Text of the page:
Channapha Khamvongsa is executive director of Legacies of War, an organization which seeks to address the problem of unexploded cluster bombs in Laos, to provide space for healing the wounds of war and to create greater hope for a future of peace. Previously, she worked at the Ford Foundation and Public Interest Projects, focusing on immigrant and refugee rights, global civil society, civic engagement, capacity building and transformational leadership. She was born in Vientiane and came to the U.S. at the age of seven. Ms. Khamvongsa has studied at George Mason University and Oxford University. She received her Master’s Degree in Public Policy from Georgetown University.
Krysada Phounsiri is a Lao American who was born in Huay Xai, Laos. He immigrated to the U.S. at age two where he lived in Southeast San Diego. He began writing poetry at age 11, but fell in love with poetry when he attended UC Berkeley. He is a Physics/Astrophysics double major, with a minor in Creative Writing. He is a professional dancer who has competed and performed internationally. He is also an avid photographer. His work has appeared previously in publications such as the Journal of Southeast Asian American Education and Advancement and the Smithsonian Asian Pacific American Center’s national photo project “A Day In the Life of Asian America”. His recent series “Beauty Beyond Scars” is featured in various blogs. He debuted his first book of poetry in April 2015, titled “Dance Among Elephants”. The book is a poetic journey of identity, family, homeland, love, and dance.
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Leslie Chanthaphasouk is an educator, community advocate, and a contributing writer for Little Laos on the Prairie. She was born and raised in Southern California, and became involved in the Lao community in college after realizing the lack of Lao American representation at her university. An avid traveler, Leslie visited Laos for the first time in 2009, and in 2011 received a 10-month Fulbright grant to teach English at the National University of Laos. Her writing explores the ever-changing Lao/Lao American identity, influenced in part by her experiences as a Lao American in the United States and abroad.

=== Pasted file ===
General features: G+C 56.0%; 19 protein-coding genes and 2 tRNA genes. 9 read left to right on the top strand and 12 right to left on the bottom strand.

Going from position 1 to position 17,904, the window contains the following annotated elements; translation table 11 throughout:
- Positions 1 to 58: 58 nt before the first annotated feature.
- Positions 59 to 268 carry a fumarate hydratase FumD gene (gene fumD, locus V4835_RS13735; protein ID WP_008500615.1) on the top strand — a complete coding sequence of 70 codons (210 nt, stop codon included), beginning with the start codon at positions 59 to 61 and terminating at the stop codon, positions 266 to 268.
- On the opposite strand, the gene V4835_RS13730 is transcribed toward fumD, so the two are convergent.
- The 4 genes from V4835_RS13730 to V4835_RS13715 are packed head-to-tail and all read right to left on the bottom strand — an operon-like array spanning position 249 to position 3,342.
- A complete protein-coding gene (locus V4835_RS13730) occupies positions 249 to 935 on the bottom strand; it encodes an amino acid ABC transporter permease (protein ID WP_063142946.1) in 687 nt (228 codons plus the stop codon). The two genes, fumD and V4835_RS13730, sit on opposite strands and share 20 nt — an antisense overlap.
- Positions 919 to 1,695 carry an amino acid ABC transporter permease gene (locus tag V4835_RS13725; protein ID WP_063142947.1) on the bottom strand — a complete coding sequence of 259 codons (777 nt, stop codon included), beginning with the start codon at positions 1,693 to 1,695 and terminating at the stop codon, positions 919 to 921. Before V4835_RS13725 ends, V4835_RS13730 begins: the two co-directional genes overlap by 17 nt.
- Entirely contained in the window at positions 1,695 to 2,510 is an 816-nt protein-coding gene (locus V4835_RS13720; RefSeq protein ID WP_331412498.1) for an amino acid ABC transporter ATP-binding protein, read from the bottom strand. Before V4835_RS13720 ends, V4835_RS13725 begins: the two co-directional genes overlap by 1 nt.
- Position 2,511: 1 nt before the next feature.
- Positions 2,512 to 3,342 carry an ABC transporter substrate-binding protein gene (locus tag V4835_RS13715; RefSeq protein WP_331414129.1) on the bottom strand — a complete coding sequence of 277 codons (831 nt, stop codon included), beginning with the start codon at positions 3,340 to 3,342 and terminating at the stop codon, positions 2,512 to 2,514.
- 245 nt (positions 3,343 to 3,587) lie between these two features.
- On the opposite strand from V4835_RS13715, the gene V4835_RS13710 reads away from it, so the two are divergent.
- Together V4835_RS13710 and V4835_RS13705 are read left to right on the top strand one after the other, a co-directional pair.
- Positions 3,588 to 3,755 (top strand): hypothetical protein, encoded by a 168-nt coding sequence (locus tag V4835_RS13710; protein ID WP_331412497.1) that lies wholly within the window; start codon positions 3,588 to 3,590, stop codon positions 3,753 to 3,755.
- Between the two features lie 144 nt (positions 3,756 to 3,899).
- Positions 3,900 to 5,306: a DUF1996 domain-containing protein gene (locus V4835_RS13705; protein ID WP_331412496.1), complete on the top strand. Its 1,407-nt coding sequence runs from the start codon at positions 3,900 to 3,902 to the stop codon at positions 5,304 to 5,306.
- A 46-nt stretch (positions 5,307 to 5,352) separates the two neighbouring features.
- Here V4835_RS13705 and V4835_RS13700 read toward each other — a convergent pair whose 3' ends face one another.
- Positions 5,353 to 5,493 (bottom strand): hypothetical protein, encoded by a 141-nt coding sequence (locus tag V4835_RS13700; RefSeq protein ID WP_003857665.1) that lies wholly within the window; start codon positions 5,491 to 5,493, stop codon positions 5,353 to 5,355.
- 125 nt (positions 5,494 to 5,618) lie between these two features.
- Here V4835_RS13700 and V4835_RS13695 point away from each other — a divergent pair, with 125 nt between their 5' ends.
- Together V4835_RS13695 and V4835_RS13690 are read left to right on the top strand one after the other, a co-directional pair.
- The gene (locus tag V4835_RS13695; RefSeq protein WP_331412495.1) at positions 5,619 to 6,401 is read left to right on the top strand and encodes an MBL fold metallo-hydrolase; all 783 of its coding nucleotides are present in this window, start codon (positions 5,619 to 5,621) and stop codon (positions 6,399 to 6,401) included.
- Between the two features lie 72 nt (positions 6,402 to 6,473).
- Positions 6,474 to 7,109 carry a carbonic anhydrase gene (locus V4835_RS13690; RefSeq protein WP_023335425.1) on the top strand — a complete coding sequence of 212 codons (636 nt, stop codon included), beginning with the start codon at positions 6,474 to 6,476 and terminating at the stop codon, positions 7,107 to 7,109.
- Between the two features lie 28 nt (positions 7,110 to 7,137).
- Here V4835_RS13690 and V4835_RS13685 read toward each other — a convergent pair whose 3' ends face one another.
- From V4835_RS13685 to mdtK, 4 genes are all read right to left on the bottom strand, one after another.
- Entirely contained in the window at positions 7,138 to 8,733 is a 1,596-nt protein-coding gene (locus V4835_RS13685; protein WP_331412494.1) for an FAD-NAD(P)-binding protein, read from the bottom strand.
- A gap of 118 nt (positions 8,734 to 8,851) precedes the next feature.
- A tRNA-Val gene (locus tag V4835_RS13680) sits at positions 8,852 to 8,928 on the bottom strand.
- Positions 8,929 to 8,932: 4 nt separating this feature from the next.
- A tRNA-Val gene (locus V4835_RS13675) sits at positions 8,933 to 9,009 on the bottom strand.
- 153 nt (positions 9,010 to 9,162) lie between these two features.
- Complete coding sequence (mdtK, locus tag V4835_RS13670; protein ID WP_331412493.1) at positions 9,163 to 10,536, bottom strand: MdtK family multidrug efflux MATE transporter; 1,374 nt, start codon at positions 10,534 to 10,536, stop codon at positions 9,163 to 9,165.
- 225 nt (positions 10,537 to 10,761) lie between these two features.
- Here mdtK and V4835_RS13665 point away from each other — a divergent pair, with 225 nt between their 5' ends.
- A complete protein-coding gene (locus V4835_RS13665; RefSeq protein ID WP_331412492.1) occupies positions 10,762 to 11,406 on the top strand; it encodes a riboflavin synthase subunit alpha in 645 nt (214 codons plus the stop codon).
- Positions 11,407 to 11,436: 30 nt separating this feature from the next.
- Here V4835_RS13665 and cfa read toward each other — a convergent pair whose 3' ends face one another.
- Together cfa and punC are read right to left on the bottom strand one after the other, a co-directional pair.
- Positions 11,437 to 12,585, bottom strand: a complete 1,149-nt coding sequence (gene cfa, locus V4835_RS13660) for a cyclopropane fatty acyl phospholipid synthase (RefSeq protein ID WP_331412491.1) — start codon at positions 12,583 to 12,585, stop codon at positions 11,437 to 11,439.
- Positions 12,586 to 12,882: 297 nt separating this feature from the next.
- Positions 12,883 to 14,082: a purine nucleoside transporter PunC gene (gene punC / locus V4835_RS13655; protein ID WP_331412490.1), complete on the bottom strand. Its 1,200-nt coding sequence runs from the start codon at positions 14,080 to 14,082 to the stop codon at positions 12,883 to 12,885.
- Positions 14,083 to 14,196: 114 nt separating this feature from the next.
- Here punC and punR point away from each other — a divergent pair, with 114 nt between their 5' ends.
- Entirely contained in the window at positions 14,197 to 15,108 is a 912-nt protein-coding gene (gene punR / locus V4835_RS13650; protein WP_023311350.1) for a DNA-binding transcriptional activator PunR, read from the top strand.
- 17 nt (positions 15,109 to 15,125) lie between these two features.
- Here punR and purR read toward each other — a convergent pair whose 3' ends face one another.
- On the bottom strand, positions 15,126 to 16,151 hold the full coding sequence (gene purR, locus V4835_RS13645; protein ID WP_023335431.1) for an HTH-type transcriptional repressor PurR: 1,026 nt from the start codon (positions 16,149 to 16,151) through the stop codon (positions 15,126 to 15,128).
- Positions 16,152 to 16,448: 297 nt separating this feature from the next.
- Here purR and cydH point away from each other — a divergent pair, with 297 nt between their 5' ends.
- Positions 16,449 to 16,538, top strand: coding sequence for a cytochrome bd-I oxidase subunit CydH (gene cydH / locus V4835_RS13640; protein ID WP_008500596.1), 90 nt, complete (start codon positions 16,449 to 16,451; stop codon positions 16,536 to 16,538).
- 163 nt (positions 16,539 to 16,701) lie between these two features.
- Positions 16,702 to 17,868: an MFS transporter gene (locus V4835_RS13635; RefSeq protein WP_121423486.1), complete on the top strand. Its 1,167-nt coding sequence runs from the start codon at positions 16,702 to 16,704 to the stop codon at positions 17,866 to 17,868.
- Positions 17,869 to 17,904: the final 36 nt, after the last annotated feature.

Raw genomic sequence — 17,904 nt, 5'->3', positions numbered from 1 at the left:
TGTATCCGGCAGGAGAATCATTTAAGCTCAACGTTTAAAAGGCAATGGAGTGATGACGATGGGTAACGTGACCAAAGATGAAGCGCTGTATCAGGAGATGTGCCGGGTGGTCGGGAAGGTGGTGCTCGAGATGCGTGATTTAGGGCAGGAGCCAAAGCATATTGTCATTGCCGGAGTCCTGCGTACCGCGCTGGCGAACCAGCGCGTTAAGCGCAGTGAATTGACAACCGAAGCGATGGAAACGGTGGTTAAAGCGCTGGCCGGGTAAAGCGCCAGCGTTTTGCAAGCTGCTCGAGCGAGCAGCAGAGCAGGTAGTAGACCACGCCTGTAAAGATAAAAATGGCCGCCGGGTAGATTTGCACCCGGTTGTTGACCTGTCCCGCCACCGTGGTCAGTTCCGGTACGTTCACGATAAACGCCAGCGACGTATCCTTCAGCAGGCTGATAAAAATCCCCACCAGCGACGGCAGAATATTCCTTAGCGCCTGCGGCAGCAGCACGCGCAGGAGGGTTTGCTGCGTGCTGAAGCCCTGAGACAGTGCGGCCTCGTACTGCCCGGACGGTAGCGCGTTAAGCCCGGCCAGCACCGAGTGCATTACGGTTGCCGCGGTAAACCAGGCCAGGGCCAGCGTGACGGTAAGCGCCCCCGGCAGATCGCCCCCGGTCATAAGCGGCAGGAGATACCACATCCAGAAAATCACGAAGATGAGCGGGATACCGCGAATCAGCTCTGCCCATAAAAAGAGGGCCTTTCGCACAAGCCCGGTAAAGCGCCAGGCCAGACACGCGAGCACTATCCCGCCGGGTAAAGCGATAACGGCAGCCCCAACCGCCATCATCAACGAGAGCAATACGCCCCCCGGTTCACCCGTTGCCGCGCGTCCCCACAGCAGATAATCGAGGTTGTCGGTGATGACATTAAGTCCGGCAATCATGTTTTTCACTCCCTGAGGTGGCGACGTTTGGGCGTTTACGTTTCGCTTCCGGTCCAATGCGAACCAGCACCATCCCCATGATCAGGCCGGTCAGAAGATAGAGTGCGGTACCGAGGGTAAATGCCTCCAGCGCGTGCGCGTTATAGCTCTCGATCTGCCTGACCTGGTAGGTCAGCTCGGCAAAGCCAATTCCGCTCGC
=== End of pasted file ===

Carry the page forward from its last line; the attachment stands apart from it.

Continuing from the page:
Ova Saopeng is an actor, teaching artist and associate artistic director with Los Angeles based TeAda Productions. Born in Savannakhet, Laos, and raised in Hawaii he is a University of Southern California graduate with a B.A. in Theater. He recently performed in TeAda Productions world premiere of Global Taxi Driver at Intermedia Arts in Minneapolis. He is co-creator of RefugeeNation the only nationally touring play about the Lao-American experience. The critically acclaimed play Refugee Nation received numerous awards including MAP Fund, National Performance Network’s Creation Fund, and California Council For the Humanities and a “GO!” review in the 2012 LA Weekly. Ova has held many roles as performer, teaching artists and producer on various TeAda works Kalo Projects, Native Immigrant, TeAdaWorks, Delicious Reality and Pop-Up TeAda; all work that focus on refugee and immigrant communities. As a teaching artist, he recently completed a residency creating performances with Southeast Asian youth in the LA Chinatown neighborhood. Ova was one of six playwrights selected to write for Our American Voice a part of the Smithsonian Institutes exhibit I Want the Wide American Earth at the Japanese American National Museum exploring Asian American immigration. Additionally, he has worked with nationally known companies: The Children’s Theater Company in Minneapolis on the production of Dragonwings and Center Theater Group’s production of Wondrous Tales of Old Japan and East West Players production Twelf Nite O’Wateva. He has toured colleges and universities with the Asian American Theater troupe hereandnow. Film credits include Disney’s Pirates of the Caribbean:World’s End, Love is Good, Burmese Refugee and Seeds of Hope.
Photo is attached. Photo credit Simeon Den.
Soul Vang is the author of To Live Here, winner of the 2014 Imaginary Friend Press Poetry Prize, and coeditor of How Do I Begin?: A Hmong American Literary Anthology (Heyday, 2011). Born in Laos and came to the United States as a refugee child, Soul is a poet, teacher, and U.S. Army veteran. He received his Master of Fine Arts in Creative Writing from California State University, Fresno, and he is a member of the Hmong American Writers’ Circle (HAWC).
Soul’s writing has appeared in Abernathy Magazine, Asian American Literary Review, Fiction Attic Press, In the Grove, The Packinghouse Review, Southeast Asia Globe, and The New York Times, among others. Find more information about Soul at soulvang.net.
Sayon Syprasoeuth is a visual artist, Curator, multi-media design artist and an instructor. He currently works at United Cambodian Community as a Program Coordinator for Living Arts Long Beach, teaching students about career options in the arts through lectures, guest artist visits and by creating and making art. He volunteers ASCRIC, devoted to restoring, distributing, and implementing procedural justice for Cambodian American victims and survivors of the Khmer Gouge. His work recently was in: Asian American Literary Review, Long Beach Post, Boom Journal magazine.
For more info. on Sayon: www.sayonart.com